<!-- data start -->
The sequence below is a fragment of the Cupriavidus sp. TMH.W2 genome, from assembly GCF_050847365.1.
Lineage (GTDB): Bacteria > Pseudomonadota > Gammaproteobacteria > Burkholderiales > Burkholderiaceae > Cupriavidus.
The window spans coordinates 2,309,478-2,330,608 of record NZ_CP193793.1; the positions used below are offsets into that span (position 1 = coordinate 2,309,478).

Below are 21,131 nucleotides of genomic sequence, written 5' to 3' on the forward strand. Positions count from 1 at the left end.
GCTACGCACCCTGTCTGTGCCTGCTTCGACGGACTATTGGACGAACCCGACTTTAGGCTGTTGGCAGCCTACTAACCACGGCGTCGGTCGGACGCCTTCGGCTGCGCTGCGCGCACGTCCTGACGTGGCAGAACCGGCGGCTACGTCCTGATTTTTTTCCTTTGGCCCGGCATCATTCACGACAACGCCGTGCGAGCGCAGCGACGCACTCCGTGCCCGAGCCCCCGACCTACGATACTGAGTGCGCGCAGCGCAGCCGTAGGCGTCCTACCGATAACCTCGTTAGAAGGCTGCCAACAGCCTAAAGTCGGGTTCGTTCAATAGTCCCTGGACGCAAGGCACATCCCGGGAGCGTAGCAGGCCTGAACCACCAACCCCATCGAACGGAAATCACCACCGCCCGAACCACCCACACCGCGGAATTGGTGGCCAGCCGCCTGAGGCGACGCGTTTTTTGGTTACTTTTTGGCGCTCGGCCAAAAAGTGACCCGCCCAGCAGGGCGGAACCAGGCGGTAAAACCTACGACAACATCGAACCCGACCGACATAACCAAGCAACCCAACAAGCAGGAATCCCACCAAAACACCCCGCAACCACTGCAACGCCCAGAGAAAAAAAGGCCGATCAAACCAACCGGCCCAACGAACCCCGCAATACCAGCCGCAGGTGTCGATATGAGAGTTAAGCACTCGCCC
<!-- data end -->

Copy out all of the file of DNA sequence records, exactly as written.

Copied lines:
The sequence below is a fragment of the Cupriavidus sp. TMH.W2 genome, from assembly GCF_050847365.1.
Lineage (GTDB): Bacteria > Pseudomonadota > Gammaproteobacteria > Burkholderiales > Burkholderiaceae > Cupriavidus.
The window spans coordinates 2,309,478-2,330,608 of record NZ_CP193793.1; the positions used below are offsets into that span (position 1 = coordinate 2,309,478).

Below are 21,131 nucleotides of genomic sequence, written 5' to 3' on the forward strand. Positions count from 1 at the left end.
GCTACGCACCCTGTCTGTGCCTGCTTCGACGGACTATTGGACGAACCCGACTTTAGGCTGTTGGCAGCCTACTAACCACGGCGTCGGTCGGACGCCTTCGGCTGCGCTGCGCGCACGTCCTGACGTGGCAGAACCGGCGGCTACGTCCTGATTTTTTTCCTTTGGCCCGGCATCATTCACGACAACGCCGTGCGAGCGCAGCGACGCACTCCGTGCCCGAGCCCCCGACCTACGATACTGAGTGCGCGCAGCGCAGCCGTAGGCGTCCTACCGATAACCTCGTTAGAAGGCTGCCAACAGCCTAAAGTCGGGTTCGTTCAATAGTCCCTGGACGCAAGGCACATCCCGGGAGCGTAGCAGGCCTGAACCACCAACCCCATCGAACGGAAATCACCACCGCCCGAACCACCCACACCGCGGAATTGGTGGCCAGCCGCCTGAGGCGACGCGTTTTTTGGTTACTTTTTGGCGCTCGGCCAAAAAGTGACCCGCCCAGCAGGGCGGAACCAGGCGGTAAAACCTACGACAACATCGAACCCGACCGACATAACCAAGCAACCCAACAAGCAGGAATCCCACCAAAACACCCCGCAACCACTGCAACGCCCAGAGAAAAAAAGGCCGATCAAACCAACCGGCCCAACGAACCCCGCAATACCAGCCGCAGGTGTCGATATGAGAGTTAAGCACTCGCCC